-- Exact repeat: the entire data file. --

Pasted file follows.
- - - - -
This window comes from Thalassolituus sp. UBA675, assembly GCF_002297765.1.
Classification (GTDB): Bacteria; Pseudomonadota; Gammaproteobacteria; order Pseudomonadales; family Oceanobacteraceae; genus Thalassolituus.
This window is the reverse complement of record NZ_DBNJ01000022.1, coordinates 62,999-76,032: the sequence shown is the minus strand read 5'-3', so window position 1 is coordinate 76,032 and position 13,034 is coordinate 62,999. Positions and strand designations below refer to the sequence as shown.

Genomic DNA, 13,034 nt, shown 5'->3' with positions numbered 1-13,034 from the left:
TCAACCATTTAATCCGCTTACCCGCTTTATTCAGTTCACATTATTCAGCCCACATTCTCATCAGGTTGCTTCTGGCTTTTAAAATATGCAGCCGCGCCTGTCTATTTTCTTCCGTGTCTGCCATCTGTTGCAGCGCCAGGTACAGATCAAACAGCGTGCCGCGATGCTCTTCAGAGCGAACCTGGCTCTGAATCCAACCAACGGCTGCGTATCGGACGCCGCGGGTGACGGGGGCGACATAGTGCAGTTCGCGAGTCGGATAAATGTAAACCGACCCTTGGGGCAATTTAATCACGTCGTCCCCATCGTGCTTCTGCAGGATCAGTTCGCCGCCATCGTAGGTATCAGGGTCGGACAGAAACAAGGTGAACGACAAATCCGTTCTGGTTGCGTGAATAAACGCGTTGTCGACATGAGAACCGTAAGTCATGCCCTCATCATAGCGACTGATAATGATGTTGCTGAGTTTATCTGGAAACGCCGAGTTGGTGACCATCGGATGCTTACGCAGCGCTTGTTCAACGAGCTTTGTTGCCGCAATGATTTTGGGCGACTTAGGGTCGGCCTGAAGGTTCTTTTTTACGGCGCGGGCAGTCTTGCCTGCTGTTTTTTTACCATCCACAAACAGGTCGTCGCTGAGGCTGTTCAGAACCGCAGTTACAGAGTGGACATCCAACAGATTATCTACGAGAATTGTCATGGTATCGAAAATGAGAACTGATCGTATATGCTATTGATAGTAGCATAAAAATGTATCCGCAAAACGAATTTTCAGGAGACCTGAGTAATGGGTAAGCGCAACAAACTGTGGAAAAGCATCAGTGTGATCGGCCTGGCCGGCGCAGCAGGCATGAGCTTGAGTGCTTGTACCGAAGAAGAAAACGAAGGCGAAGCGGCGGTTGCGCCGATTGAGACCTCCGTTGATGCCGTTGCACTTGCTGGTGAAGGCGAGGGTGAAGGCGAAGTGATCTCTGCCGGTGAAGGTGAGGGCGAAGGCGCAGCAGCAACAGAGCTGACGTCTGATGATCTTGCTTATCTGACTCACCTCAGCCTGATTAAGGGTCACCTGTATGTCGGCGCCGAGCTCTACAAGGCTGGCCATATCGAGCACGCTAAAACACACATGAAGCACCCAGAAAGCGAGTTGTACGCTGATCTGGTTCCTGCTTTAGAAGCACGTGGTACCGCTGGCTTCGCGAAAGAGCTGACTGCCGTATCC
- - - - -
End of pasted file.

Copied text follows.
This window comes from Thalassolituus sp. UBA675, assembly GCF_002297765.1.
Classification (GTDB): Bacteria; Pseudomonadota; Gammaproteobacteria; order Pseudomonadales; family Oceanobacteraceae; genus Thalassolituus.
This window is the reverse complement of record NZ_DBNJ01000022.1, coordinates 62,999-76,032: the sequence shown is the minus strand read 5'-3', so window position 1 is coordinate 76,032 and position 13,034 is coordinate 62,999. Positions and strand designations below refer to the sequence as shown.

Genomic DNA, 13,034 nt, shown 5'->3' with positions numbered 1-13,034 from the left:
TCAACCATTTAATCCGCTTACCCGCTTTATTCAGTTCACATTATTCAGCCCACATTCTCATCAGGTTGCTTCTGGCTTTTAAAATATGCAGCCGCGCCTGTCTATTTTCTTCCGTGTCTGCCATCTGTTGCAGCGCCAGGTACAGATCAAACAGCGTGCCGCGATGCTCTTCAGAGCGAACCTGGCTCTGAATCCAACCAACGGCTGCGTATCGGACGCCGCGGGTGACGGGGGCGACATAGTGCAGTTCGCGAGTCGGATAAATGTAAACCGACCCTTGGGGCAATTTAATCACGTCGTCCCCATCGTGCTTCTGCAGGATCAGTTCGCCGCCATCGTAGGTATCAGGGTCGGACAGAAACAAGGTGAACGACAAATCCGTTCTGGTTGCGTGAATAAACGCGTTGTCGACATGAGAACCGTAAGTCATGCCCTCATCATAGCGACTGATAATGATGTTGCTGAGTTTATCTGGAAACGCCGAGTTGGTGACCATCGGATGCTTACGCAGCGCTTGTTCAACGAGCTTTGTTGCCGCAATGATTTTGGGCGACTTAGGGTCGGCCTGAAGGTTCTTTTTTACGGCGCGGGCAGTCTTGCCTGCTGTTTTTTTACCATCCACAAACAGGTCGTCGCTGAGGCTGTTCAGAACCGCAGTTACAGAGTGGACATCCAACAGATTATCTACGAGAATTGTCATGGTATCGAAAATGAGAACTGATCGTATATGCTATTGATAGTAGCATAAAAATGTATCCGCAAAACGAATTTTCAGGAGACCTGAGTAATGGGTAAGCGCAACAAACTGTGGAAAAGCATCAGTGTGATCGGCCTGGCCGGCGCAGCAGGCATGAGCTTGAGTGCTTGTACCGAAGAAGAAAACGAAGGCGAAGCGGCGGTTGCGCCGATTGAGACCTCCGTTGATGCCGTTGCACTTGCTGGTGAAGGCGAGGGTGAAGGCGAAGTGATCTCTGCCGGTGAAGGTGAGGGCGAAGGCGCAGCAGCAACAGAGCTGACGTCTGATGATCTTGCTTATCTGACTCACCTCAGCCTGATTAAGGGTCACCTGTATGTCGGCGCCGAGCTCTACAAGGCTGGCCATATCGAGCACGCTAAAACACACATGAAGCACCCAGAAAGCGAGTTGTACGCTGATCTGGTTCCTGCTTTAGAAGCACGTGGTACCGCTGGCTTCGCGAAAGAGCTGACTGCCGTATCC